PHILIPSBURG:— Members of the Sint Maarten Hospitality and Trade Association (SHTA) registered 9 separate power cuts in Sint Maarten districts at various moments over the past month. According to World Bank figures, that makes Sint Maarten’s electricity infrastructure currently rank between the monthly average of the African countries of Tanzania (8,9 power cuts per month) and Burkina Faso (9,8).
As of 2017, the Sint Maarten Hospitality and Trade Association has started monitoring power cuts within country Sint Maarten. By benchmarking internationally, SHTA aims to support the new GEBE board and the country in general towards a more stable energy provision.
The World Bank power outage data are derived from 125,000 enterprises from 139 countries submitting their power outage reports. Surveyed companies both report the frequency of outages, duration as well as damage done by the outages on its annual company revenues.
SHTA started the benchmarking in 2017 as it saw no improvement over 2016 in combatting power cuts, whereas economic dependence on electricity rapidly grows every year. As internet has taken over hotel and activity bookings, forms an essential infrastructure to the financial and services industry and last but not least has become of great importance in daily communications, SHTA underlines the importance of continuous energy provision for the future of Sint Maarten.
Next, to the structural hampering of business during power cuts, the high voltage boosts following the lack of electricity lead to destruction of expensive devices like compressors and fridges. The companies reporting to the World Bank of countries encountering power cuts comparable to Sint Maarten level state that the total amount of cuts cause an average loss of 15,1% (Tanzania) to 5,8% (Burkina Faso) of annual revenues.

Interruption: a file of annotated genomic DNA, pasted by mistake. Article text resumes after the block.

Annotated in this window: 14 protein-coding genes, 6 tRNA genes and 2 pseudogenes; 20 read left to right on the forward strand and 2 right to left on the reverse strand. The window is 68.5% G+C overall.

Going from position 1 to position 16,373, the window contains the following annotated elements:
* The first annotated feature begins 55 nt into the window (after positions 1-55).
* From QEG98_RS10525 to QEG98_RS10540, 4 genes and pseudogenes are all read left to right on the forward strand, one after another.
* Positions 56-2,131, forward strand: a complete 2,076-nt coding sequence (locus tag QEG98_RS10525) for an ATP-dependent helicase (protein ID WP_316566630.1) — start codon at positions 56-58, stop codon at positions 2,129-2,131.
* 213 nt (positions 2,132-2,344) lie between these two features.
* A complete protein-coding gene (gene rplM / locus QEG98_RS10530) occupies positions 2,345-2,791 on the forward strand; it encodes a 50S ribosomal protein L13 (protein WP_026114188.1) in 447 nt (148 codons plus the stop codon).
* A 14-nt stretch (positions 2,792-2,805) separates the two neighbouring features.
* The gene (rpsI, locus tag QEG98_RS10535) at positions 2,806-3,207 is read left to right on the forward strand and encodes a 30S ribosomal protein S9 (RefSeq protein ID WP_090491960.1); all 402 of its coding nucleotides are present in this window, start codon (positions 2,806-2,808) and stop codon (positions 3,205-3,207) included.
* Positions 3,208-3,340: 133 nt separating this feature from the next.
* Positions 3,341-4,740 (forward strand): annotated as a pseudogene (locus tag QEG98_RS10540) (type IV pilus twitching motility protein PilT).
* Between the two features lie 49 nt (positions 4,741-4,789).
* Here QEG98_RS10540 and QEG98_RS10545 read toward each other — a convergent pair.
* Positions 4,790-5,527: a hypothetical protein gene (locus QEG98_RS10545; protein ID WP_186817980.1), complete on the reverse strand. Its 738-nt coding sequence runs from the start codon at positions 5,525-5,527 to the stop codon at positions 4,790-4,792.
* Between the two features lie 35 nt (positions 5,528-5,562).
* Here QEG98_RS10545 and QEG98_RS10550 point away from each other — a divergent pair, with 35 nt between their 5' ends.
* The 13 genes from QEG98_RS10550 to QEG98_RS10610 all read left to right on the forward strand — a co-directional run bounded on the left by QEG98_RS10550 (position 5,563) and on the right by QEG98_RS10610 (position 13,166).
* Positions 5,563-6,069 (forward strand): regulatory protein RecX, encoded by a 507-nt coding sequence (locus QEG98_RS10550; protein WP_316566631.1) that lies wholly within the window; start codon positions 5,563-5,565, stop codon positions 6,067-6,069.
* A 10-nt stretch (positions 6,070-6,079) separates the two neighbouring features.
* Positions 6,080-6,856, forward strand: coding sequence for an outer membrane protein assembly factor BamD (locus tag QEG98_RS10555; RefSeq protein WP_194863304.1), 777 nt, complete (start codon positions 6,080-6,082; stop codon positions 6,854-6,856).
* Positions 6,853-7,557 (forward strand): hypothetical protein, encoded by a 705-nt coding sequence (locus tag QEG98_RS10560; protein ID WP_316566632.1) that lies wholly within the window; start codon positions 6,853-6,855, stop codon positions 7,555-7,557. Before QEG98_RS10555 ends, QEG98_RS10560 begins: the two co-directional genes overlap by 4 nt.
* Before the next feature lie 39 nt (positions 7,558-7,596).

These figures support SHTA’s opinion that through lack of foresight and proper planning by government and GEBE, the electricity infrastructure has become below par. The brunt of the costs of below par electricity infrastructure will be carried by the average households and small to medium sized businesses. These individuals and groups are least able to afford the equipment to mitigate the effects of frequent power failures and suffer more loss of business and damage. It would behoove Government to focus on helping GEBE to improve the level of service to acceptable standards, instead of extracting more and perhaps unsustainable dividends from the company.
Of all countries surrounding Sint Maarten in the World Bank outage statistics, Sint Maarten has one of the highest GDP’s per Capita and a relatively small area. According to SHTA, this only underlines the opportunities for rapid improvement as soon as the government makes proper and sustainable energy provision a key priority. As the largest independent business representative, SHTA is concerned that the poor electricity infrastructure performance will hamper sustainable growth throughout all sectors.
SHTA calls on its member companies and schools as well as non-members to send in power cut reports to email@example.com. Please note time of occurrence, as well as the district suffering from the blackout. At this point, SHTA does not aim at sharing aggregated power cut numbers with the World Bank, but it does intend to use the data to monitor national Sint Maarten improvement as well as for international comparison.
SHTA acknowledges that GEBE has a rough start of 2017, we are confident that the average number of outages will decrease and we will rank better than we do right now.
For the full World Bank enterprise survey data on power cuts see http://www.enterprisesurveys.org/data/exploretopics/infrastructure
Source: St. Martin News Network
SHTA/World Bank figures: country Sint Maarten power outage level equals Tanzania and Burkina Faso.